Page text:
"George Castillo knew something was wrong the moment he injected the heroin. His arm burned as if hot lead were flowing into his veins, giving him a stunning high, the best he had had for years. Then he began to hallucinate strangely, trying to walk through doors that weren't there, hurting himself each time he plowed into a wall. George vaguely wondered about those four bindles he had bought on the street in Mountain View, but then he fell into an uncomfortable sleep. The next morning George awoke feeling as if his body had turned to stone." -The Case of the Frozen Addicts
The 1970's were rough times for heroin addicts and dealers in the United States. Heroin was in short supply due to conflicts in Afghanistan and Turkey, so drug users looked for other sources of intoxication, but it was hard to match the powerful analgesic effect of the natural poppy plant. Users started to use such synthetic opiates such as morphine, fentanyl, meperidine (demerol), buprenorphine, and codeine. Soon, bright young capitalists attempted to fill this demand, and began to produce "designer drugs". The idea was: why try to buy and distribute illegal drugs when they could make new drugs that give a similar high, but are not illegal?
One of the new drugs that these young chemists focused on was a fentanyl analog, called 1-methyl-4-phenyl-propionoxy-piperdine (MPPP), synthesized from a few ordinary industrial chemicals. This analog was so potent that very small amounts had to be synthesized. The finished product was 99.99 percent filler and 0.01 percent synthesized opiate, turning $10,000 into $1 million easier than Steve Jobs.
One of these junior chemists was named Barry Kidston. He was armed with the writings of the original MPPP synthesizer and La Roche chemist, Dr. Albert Ziering and a home chemistry set. Following Dr. Ziering's formula, Barry began to produce, use, and sell MPPP during the summer of 1976. All this came to an end abruptly in November, when Barry rushed a batch. He injected into his arm, and knew something was wrong. Within three days he was frozen, unable to speak or walk. He was taken to the hospital by his parents, misdiagnosed with catatonic schizophrenia, and treated with electroconvulsive therapy for months. Finally, a neurologist was called in and diagnosed him with Parkinson's disease. The L-dopa treatment unfroze him almost immediately. Soon after, researchers analyzed the hurried dope, and concluded that it was comprised of both MPPP and a similar compound, 1-methyl-4-phenyl-1,2,3,6-tetrahydropyridine (MPTP), a previously unknown molecule. Barry died of cocaine overdose shortly after treatment began.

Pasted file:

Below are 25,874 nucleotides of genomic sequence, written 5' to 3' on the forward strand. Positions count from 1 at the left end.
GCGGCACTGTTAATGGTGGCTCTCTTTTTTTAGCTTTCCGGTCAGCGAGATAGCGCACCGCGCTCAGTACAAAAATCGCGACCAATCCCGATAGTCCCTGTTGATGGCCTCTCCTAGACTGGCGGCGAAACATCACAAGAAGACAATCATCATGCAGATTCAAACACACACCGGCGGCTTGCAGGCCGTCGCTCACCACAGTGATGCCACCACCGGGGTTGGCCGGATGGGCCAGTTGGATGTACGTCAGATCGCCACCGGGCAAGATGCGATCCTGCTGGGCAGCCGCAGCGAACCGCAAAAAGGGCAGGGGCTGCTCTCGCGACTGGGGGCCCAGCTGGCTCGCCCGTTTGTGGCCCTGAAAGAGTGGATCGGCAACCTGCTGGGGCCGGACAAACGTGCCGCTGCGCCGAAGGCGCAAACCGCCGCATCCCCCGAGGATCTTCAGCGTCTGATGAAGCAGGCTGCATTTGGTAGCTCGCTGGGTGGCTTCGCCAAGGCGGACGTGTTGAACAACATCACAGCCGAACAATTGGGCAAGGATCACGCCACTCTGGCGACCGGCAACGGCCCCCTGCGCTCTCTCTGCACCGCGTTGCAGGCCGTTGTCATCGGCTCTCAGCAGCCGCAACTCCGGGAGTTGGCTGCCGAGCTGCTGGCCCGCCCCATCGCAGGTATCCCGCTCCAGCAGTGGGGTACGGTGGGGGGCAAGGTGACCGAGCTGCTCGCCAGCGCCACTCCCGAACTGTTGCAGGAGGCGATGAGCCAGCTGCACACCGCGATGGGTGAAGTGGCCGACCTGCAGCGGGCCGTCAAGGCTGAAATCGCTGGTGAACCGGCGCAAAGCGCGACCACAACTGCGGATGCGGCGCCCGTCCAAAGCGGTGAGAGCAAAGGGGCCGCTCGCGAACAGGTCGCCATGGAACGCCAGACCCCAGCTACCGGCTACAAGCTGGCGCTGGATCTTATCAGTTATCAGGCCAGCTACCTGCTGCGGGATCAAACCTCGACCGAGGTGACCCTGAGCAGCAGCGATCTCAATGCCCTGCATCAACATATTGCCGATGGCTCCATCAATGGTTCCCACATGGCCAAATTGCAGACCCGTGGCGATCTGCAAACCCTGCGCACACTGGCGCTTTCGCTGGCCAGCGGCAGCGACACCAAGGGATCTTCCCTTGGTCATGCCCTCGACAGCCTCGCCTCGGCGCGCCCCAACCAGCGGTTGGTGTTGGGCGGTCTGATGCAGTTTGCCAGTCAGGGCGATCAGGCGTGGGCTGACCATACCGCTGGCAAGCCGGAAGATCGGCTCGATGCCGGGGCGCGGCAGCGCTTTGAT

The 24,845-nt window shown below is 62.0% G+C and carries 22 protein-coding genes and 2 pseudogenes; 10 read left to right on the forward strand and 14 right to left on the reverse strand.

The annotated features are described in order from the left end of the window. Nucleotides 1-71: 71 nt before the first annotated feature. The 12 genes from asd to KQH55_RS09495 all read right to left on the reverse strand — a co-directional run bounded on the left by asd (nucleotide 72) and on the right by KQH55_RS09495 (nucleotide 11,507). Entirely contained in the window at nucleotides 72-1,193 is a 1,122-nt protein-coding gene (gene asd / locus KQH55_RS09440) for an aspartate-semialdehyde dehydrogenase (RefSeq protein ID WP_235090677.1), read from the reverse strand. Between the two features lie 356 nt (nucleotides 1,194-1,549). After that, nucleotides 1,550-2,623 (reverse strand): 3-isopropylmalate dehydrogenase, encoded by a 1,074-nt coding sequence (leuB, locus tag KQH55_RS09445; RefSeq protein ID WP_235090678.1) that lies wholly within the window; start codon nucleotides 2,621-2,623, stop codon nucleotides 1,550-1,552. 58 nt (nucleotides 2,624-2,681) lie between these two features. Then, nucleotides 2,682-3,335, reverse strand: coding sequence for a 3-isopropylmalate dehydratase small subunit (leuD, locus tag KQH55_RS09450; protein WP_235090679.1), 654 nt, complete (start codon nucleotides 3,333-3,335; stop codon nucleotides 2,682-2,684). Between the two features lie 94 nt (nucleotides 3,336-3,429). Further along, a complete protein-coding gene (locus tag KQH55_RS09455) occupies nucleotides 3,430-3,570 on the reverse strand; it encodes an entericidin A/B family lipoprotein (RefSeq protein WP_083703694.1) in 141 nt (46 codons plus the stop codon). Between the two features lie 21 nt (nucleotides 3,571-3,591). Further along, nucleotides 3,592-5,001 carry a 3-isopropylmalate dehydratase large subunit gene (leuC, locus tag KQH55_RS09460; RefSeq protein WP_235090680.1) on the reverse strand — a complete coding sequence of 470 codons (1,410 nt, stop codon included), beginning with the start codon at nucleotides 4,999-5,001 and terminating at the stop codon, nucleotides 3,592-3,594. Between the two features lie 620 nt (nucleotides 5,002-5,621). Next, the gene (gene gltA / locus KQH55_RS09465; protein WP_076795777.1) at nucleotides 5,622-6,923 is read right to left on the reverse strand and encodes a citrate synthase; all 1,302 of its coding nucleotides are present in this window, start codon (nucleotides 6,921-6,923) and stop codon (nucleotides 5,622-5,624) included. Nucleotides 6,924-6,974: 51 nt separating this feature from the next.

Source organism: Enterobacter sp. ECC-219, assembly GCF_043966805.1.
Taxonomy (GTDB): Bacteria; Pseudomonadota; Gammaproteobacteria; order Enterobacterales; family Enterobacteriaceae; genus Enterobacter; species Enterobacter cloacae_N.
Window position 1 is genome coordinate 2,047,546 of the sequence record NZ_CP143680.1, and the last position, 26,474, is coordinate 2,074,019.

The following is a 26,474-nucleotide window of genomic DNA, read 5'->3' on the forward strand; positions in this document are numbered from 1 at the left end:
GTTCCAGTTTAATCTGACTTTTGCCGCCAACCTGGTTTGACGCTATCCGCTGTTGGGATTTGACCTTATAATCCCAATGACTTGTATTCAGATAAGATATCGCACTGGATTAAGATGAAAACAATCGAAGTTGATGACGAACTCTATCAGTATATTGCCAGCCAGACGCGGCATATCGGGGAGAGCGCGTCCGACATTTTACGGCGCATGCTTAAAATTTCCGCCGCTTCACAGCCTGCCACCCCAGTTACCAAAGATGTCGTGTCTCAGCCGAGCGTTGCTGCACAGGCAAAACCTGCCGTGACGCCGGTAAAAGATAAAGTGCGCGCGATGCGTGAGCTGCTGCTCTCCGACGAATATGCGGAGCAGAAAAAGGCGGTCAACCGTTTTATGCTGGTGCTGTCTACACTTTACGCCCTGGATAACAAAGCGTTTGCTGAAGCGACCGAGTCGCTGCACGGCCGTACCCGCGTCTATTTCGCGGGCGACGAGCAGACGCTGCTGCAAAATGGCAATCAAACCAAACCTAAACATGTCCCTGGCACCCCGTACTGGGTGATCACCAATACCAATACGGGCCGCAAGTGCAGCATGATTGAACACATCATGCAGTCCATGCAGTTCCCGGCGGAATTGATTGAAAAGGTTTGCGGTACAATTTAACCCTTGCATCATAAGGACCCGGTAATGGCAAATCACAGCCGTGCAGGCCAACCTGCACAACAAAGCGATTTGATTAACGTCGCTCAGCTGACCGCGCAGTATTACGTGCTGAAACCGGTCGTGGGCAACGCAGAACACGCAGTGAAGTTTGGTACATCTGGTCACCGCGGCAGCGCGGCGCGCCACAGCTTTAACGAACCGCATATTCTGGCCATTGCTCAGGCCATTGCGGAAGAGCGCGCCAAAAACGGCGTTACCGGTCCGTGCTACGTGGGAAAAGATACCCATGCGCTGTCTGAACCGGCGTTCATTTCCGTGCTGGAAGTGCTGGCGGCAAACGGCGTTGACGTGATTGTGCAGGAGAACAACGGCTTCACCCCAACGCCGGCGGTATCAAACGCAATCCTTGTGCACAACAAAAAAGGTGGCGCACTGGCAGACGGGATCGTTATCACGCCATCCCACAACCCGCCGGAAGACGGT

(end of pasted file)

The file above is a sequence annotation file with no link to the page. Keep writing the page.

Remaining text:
Parkinson's disease is due to damage of dopaminergic neurons in the substantia nigra, shutting down dopamine production, and limiting movement substantially. There are some treatments, like MAO-B inhibitors and L-dopa, but there effects wear off over time, leaving a poor prognosis for Parkinson's patients.
Shortly after the hospitalization of Barry, six other patients presented with identical symptoms. They too were misdiagnosed and mistreated. It soon became clear that all seven of these drug users had used MPTP, which had damaged the dopaminergic neurons, seen only in Parkinson's patients. This fact, although sad for those seven, was seen as a breakthrough in the research community. Until then, there hadn't been a Parkinson's model for researchers to test treatments on. Researchers and neurologists jumped at this opportunity to create a new disease model. Dr. Bill Langston was one of the first medical doctors to begin using the MPTP model, and the MPTP model is still used today. There are currently four synthetic molecules used to create the Parkinson's disease model: 6-hydroxydopamine (6-OHDA), 1-methyl-4-phenyl-1,2,3,6-tetrahydropyridine (MPTP), rotenone, and paraquat.
Thank you heroin addicts!
Five of the six "frozen addicts", Fall 1991.
Dr. Bill Langston
Langston, W.J., and J. Palfreman. 1995. The Case of the Frozen Addicts. New York, NY: Random House.